Depth in the winter garden

a picture of the garden while its snowing

I wanted a nice view. One to gaze upon as I pondered the vegetable garden expansion. The comfy chair was pulled here and there until I happened on this view.  It was not only the colors that pleased my eye.  It was the layers.

I noticed the interesting contrast of textures, like the wisps of the spirea’s withered leaves against the solid block of fencing.  The snow speckled boxwood grounds the scene.  While other shapes draw the eye out to imposing blue spruce who tower over the scene.   In the middle a splash of blue.


Winter 2018

The importance of layering in a garden comes up time and again in my readings.  Often the advice is presented as a guide for planting a single bed.  Tall in the back, then medium in the middle and short in the front.  How simple right?  But even with planting taller plants towards the back and shorter in the front my yard doesn’t resemble such lovely scenes like those in  The Layered Garden, by Brian Culp.   Somehow the lessons hadn’t sunk in.  Brian believes the shape of plants give a garden its drama.  To help see how shapes play in the garden, he suggested viewing garden pictures in black and white to see how it really looks.   I did this back in 2011 and the main flower bed is much different now.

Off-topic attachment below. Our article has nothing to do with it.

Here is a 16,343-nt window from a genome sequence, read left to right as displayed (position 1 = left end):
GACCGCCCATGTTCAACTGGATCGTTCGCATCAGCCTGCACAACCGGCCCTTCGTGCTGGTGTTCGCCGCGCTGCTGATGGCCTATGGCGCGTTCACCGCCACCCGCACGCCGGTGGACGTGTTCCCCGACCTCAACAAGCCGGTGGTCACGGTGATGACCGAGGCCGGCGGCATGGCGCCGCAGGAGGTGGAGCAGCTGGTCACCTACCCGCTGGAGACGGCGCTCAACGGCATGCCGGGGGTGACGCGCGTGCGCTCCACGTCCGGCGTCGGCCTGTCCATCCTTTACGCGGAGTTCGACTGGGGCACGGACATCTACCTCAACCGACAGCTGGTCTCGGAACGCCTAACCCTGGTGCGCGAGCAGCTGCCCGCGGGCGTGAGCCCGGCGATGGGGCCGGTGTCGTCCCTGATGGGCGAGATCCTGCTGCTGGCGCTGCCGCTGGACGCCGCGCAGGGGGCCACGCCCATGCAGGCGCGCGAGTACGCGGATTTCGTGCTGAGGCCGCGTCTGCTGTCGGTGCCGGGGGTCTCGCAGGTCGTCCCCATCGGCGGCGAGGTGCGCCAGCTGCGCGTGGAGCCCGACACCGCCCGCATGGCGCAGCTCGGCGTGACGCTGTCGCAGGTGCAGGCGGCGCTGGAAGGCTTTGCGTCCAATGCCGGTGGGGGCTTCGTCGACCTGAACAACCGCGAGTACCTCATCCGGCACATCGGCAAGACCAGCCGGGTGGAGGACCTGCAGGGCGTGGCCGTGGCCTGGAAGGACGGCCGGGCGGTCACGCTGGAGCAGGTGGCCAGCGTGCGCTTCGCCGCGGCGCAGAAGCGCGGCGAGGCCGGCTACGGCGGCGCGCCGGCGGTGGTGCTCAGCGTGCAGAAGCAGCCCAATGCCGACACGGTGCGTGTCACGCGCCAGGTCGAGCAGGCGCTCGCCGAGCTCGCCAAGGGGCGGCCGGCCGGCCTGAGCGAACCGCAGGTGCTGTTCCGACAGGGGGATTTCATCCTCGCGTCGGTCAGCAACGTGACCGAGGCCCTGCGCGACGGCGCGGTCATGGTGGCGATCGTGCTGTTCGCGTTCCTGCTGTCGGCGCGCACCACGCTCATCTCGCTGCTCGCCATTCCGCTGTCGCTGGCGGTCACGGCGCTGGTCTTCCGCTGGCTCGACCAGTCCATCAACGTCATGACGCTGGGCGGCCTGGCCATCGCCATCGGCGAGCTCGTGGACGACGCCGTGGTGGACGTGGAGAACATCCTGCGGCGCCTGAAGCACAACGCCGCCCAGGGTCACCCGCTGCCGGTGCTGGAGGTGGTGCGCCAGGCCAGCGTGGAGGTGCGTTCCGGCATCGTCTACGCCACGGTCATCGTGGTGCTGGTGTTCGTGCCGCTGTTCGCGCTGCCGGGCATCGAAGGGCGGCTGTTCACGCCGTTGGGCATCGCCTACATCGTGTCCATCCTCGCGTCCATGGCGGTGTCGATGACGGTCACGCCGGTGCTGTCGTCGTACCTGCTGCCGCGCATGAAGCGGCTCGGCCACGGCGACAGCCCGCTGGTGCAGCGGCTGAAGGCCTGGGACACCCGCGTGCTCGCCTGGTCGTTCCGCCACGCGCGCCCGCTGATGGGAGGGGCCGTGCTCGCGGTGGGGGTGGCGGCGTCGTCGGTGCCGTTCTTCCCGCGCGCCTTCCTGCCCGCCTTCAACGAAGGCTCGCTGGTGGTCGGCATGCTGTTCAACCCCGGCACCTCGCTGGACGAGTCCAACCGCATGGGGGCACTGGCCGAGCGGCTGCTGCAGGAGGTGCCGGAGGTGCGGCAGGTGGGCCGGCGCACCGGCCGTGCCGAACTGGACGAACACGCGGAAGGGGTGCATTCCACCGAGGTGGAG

The garden in black and white


The back fence is still an issue.  Over the years I’ve removed many horribly shaped shrubs and the green monster ( a hedge of ill repute).  While the slate is relatively blank, so too is the garden bed.  The raised rock lined bed was created in 2012.   And its had many plants in it since then but nothing has really taken shape.

I’ve always known  the bed and fence needed more depth.  But I never looked beyond the plane of the garden bed to create it.  The picture below is from spring of 2016. The evergreen on the left died of thirst in the winter of 2017.

While searching for ways to create depth, for this area I researched all kinds of techniques.  Tromp L’oil, mirrors, and layering greenery.  There are so many creative ways to tackle this flat plane.  Instead of repeating myself I will just review my previous post!




Garden Design – Creating Depth


So with these ideas I have come up with the following design:


bad pic but a start

An amateur gardener who loves to watch the garden grow.

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